A Texas elector just publicly stated in The New York Times his intention to vote against the party nominee of the party that elected him to the electoral college. The same Texas elector also appears to be soliciting others to do the same. What he may not know is that he is placing himself at risk of a Texas district attorney thinking his act a crime, should a “faithless elector” follow through with it. And ask Tom Delay if Texas district attorneys have any hindrance using criminal prosecutions of political officials. There is a remedy, though. Texas law allows the electors to declare an intended faithless elector ineligible and replace him at the elector meeting in Texas. This will help the voters and the faithless elector by preventing him from being accused of a crime, like election fraud or perjury.
Now, you might have heard in the media that “faithless” electors are common-place and this was the “intended” act of the founders. Both history and the law prove that media story to be #fakenews. Per electors, that is actually quite rare, despite the media narrative. The reason is two-fold: election law from a 1952 Supreme Court decision (the Ray decision) made clear the state can give state parties control over electors, and many state parties require electors sign affidavits to vote for the nominee, making any other vote an act of potential election fraud and alleged perjury under a state’s criminal laws. That is why the number of actual faithless electors who voted against the election winner since the civil rights era is so low:
2004: 0 (1 accidentally put Edwards name 1st in the ballot)
2000: 0 (1 Gore voter abstained, to support DC rights)
1988: 0 (1 Dukakis elector to protest electoral college, reversed VP order)
1976: 0 (1 Ford voter voted for Reagan)
1972: 1 (1 Nixon elector voted for Libertarian woman)
1968: 1 (1 Nixon elector voted for Wallace; said would have voted for Nixon if impacted actual outcome)
As for Texas, the law authorizes state parties to impose affidavit obligations on electors, by requiring the elector “must be nominated as a political party’s elector candidate in accordance with party rules.” Texas Statutes 192.003. Consistent with that empowering statute, Texas Republicans require elector candidates sign an affidavit under penalty of perjury to support the nominee of the party and the will of the voters. The Supreme Court upheld this party right in more than a half-century of undisturbed precedent. This is why an earlier would-be faithless Texas elector properly resigned rather than try to commit perjury at the elector convention. The same happened of an otherwise intended faithless elector in Georgia. Resignation, not abnegation, is the appropriate action. Equally important, as Trump key allies may already know, Section 192.007 of the Texas statutes authorize electors “may appoint a replacement elector by a majority vote of the qualified electors present” whenever any elector is “declared ineligible.” Texas law authorizes the parties to determine when an elector is ineligible.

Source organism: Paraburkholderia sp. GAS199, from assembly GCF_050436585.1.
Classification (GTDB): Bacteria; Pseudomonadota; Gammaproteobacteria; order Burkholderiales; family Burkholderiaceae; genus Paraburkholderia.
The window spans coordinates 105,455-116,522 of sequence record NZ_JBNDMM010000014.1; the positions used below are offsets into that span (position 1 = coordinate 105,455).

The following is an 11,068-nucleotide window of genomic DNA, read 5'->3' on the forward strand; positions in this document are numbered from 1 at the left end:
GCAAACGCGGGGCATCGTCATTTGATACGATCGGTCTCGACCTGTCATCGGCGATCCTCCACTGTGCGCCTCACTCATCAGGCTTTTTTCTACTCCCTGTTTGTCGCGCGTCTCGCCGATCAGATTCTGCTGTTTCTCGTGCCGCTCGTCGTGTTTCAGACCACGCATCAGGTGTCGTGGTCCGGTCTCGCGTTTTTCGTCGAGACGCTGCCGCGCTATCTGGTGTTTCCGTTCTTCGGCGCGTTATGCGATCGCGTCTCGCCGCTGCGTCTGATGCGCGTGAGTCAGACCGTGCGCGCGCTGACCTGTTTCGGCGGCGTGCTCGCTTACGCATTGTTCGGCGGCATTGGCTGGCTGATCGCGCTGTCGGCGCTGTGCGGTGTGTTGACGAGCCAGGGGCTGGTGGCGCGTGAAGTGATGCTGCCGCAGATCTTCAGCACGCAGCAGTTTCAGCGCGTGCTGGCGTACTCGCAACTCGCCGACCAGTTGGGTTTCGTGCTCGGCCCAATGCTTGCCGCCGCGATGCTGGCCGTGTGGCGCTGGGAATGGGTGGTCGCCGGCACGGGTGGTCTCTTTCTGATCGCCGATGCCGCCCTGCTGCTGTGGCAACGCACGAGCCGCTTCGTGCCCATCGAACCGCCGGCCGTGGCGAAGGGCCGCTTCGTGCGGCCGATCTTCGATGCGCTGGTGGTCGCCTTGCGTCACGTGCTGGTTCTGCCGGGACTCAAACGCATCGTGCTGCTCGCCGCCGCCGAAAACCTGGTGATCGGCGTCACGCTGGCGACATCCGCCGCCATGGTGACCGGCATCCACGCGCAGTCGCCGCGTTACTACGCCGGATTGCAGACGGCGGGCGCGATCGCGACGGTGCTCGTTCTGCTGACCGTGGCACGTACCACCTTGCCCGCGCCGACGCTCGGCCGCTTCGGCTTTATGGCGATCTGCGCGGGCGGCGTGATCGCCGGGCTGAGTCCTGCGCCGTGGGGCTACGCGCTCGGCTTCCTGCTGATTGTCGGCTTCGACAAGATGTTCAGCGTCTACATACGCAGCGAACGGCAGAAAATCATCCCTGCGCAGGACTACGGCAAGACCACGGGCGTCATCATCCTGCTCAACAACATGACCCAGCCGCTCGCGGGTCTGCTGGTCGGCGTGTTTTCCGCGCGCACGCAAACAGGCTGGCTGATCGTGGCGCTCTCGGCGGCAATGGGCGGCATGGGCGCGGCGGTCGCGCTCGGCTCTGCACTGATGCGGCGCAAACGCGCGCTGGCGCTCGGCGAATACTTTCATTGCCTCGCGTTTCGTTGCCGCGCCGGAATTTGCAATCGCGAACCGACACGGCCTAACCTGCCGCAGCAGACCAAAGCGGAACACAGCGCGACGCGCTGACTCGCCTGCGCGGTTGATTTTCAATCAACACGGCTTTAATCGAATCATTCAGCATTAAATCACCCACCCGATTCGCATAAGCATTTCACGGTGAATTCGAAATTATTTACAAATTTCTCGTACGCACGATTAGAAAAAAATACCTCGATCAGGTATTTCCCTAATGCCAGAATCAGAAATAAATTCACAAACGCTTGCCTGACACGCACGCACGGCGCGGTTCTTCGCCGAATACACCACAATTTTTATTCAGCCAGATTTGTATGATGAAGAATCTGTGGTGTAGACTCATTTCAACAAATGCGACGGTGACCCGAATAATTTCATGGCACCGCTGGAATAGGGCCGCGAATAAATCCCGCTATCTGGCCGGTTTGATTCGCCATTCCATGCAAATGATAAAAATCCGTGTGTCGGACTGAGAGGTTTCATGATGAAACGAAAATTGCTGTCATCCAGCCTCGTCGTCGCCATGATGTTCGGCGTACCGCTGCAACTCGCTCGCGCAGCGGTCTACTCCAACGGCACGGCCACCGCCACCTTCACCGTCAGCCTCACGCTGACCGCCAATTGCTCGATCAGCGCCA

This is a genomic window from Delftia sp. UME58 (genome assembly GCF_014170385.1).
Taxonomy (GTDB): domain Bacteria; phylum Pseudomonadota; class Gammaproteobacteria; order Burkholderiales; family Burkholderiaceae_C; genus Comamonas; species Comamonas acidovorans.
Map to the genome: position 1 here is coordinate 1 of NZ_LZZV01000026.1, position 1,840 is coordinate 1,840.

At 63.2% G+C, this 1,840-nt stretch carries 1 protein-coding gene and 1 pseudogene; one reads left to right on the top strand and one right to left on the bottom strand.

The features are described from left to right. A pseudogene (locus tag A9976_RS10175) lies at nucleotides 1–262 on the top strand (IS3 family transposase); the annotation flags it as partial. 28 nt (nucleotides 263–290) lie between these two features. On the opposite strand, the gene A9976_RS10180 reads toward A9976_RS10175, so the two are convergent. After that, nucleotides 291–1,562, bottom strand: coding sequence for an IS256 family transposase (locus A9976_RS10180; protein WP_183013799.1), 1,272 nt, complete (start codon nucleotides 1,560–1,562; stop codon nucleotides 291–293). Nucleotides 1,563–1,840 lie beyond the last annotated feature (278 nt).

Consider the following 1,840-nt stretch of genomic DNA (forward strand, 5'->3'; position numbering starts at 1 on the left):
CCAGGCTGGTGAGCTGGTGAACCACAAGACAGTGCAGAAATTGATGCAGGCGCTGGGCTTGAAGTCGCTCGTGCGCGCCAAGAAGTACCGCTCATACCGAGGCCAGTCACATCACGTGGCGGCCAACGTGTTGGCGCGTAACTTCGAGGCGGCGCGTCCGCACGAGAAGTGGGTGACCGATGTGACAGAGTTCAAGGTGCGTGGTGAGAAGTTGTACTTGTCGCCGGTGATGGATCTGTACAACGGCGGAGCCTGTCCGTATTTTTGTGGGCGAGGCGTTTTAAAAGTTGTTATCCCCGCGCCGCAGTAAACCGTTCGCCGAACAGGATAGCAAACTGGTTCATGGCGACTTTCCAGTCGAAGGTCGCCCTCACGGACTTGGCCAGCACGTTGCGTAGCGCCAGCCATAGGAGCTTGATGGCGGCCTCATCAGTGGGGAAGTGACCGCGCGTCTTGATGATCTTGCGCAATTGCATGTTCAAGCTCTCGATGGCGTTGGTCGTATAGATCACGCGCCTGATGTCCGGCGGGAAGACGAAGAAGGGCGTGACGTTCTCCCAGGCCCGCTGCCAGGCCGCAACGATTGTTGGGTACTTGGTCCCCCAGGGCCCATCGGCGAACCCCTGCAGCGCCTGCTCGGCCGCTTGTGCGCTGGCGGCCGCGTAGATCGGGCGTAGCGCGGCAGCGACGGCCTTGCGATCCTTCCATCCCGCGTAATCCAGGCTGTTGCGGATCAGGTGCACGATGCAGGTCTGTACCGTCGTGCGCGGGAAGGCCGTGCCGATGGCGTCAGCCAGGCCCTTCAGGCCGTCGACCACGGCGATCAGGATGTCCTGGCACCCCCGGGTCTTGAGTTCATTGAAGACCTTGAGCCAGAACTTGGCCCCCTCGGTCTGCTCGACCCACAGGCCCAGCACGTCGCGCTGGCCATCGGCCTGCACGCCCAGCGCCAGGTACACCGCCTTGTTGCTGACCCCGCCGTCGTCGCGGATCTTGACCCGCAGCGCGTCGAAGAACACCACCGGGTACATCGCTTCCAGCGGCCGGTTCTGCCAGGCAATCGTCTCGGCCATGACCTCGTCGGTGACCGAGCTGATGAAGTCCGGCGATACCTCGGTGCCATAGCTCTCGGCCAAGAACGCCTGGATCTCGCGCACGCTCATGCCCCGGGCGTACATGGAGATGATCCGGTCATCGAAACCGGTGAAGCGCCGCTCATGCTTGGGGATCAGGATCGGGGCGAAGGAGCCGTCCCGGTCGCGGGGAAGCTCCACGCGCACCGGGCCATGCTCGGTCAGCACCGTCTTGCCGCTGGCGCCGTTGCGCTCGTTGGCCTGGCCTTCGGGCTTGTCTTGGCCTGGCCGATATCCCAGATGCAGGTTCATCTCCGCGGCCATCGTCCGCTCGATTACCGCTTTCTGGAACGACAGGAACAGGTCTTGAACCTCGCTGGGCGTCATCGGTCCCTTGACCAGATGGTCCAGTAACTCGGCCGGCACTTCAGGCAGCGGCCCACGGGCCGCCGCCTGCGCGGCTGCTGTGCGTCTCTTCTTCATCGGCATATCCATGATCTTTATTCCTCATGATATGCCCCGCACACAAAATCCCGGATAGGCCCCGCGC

So the sage Texas GOP should help Christoper Suprun out, declare him ineligible, and let the faithful, honest, law-abiding electors properly replace him, as both history and law provide for, and help a faithless elector remain faithful to his oath, and away from the prosecutorial arm of the state.
[image via shutterstock]
This is an opinion piece. The views expressed in this article are those of LawNewz author, Robert Barnes.